It does not matter that you like its style, really. What you cannot help is admiring their stunning craftsmanship and wishing to touch it.
Yes, ND Dolfi’s pottery never goes unnoticed. It is a feast for the senses and a superb example of what traditional techniques, experience, passion and eyes wide open on the world can do.
The Dolfi family has been making pottery since 1941. Silvano Dolfi, father of Natalia and Daria, founded his own company in 1994. He did not take long to build a fine International reputation for himself as an artist and for his company.
His daughters have inherited his talents. Together, now that he is no longer with us, they design and hand craft large vases, bowls, tiles, lamps and gorgeous home décor accents. A collection that year after year gets richer and richer of vibrant glazes, bold color combinations and new textures.
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Nov. 20, 2010 – Feb. 28, 2011
Prato – Italy
A dialogue between Tuscan arts during the Renaissance. This is the subtitle of this unusual exhibition, stemming from the joint efforts of the Textile Museum in Prato and the Museum of Ceramics in Montelupo Fiorentino.
From the Middle Ages to the Renaissance these two arts represented a major source of income for the area between Florence and Prato, in Western Tuscany, the outstanding quality of their artifacts, their creative excellence and exquisite taste being the key reasons for their popularity.
Interestingly, the pottery made in Montelupo from the 14th to the 16th century shows a certain resemblance to the patterns of silk textile designed in the same period of time. This is indeed the main theme of the exhibition, that compares the two arts from the point of view of designs and common cultural models and highlights their similarities.
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Archaeologists working in the area of Montelupo Fiorentino report a new find. It’s a remarkable ceramic plaque, a full relief featuring the head of a veiled woman, believed to date back about 2500 years.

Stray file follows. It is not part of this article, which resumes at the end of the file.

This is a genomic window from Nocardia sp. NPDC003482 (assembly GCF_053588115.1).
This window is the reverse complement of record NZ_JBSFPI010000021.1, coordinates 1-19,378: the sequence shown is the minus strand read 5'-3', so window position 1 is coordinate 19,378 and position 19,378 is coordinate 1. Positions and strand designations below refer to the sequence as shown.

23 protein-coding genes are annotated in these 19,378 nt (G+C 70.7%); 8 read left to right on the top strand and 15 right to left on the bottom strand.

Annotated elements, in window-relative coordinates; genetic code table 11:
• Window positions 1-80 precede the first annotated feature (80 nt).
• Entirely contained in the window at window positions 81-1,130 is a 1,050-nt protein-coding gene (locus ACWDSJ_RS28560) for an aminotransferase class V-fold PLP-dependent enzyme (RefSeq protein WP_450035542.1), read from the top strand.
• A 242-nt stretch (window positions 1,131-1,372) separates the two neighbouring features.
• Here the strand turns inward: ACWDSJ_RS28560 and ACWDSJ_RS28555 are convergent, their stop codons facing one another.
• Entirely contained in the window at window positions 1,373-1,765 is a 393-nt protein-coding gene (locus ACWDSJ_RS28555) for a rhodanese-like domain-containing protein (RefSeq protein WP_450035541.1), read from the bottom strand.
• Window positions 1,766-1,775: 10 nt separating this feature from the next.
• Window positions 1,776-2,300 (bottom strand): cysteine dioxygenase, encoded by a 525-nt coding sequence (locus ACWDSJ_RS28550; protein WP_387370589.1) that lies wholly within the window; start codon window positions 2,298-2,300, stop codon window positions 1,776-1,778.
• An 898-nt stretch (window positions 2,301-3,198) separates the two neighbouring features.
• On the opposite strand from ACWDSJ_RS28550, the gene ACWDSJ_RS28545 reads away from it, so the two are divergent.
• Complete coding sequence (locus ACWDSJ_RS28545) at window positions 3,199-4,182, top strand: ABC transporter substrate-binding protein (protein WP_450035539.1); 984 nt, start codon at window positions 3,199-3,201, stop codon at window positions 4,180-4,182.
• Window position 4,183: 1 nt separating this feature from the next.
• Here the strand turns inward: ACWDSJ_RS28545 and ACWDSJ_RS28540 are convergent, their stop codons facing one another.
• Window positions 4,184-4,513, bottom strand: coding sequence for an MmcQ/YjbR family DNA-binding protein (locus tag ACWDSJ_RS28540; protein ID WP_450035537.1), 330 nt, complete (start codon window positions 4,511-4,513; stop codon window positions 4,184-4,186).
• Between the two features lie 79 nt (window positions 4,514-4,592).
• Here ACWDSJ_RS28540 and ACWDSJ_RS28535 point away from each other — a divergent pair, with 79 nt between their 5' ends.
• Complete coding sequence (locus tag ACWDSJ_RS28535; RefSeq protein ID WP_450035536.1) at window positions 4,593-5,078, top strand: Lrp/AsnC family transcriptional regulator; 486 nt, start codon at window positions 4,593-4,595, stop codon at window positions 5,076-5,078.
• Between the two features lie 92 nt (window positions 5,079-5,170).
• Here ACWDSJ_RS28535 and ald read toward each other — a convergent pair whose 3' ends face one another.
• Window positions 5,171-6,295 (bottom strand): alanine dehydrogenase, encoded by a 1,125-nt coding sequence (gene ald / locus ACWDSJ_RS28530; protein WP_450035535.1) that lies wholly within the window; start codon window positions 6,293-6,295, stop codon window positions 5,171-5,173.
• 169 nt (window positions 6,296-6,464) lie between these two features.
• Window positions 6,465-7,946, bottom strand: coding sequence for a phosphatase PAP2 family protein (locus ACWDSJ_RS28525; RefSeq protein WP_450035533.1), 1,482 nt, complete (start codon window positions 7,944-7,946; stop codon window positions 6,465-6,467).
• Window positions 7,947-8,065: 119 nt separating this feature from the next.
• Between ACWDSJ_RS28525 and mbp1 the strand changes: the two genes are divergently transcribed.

The artifact is made of terracotta. The woman is wearing earrings and a necklace. Her hair is pinned on her head. She is surrounded by acanthus leaves.
The plaque was probably part of the fronton of a temple or of its sloping roofs. The archaeologists found it on the bottom of a 7.5 mt deep water pit, on a layer of gravel and accurately covered with stones. The setting of the plaque has prompted the assumption that the woman, possibly a Goddess, was laid there to protect the water of the pit.
The quality of the artifacts and its exceptional preservation make it a valuable addition to the Museum of Archaeology in Montelupo. One more reason, if necessary, to visit this beautiful spot of Tuscany, worldwide famous for its handmade Tuscan pottery.
June 21-29, 2008
Montelupo – Italy
Montelupo is a charming Medieval city built on a hill, a few miles east of Florence.
That was about it, until a team of archeologists discovered an old well full of kiln shards in 1973.
The unexpected discovery shed new light on the role of Montelupo in the history of Tuscan ceramics. It’s now a well-established fact that the town was one of the most important ceramic centers in Italy during the Renaissance and the production area of all the Florentine pottery.
The pride of such a splendid heritage revived the art of pottery making and had a positive impact on the local economic development.
Today Montelupo is a flourishing town, rich with historical buildings, talented potters and an awesome Museum of Ceramics.
To celebrate the glory of the past and today’s pottery art and craft an International Ceramic Festival is organized every year in the streets of the old historic district of Montelupo.
In a few weeks, from June 21st, performances, activities, art demos, exhibitions and young artists’ installations will definitely change the look of the town.
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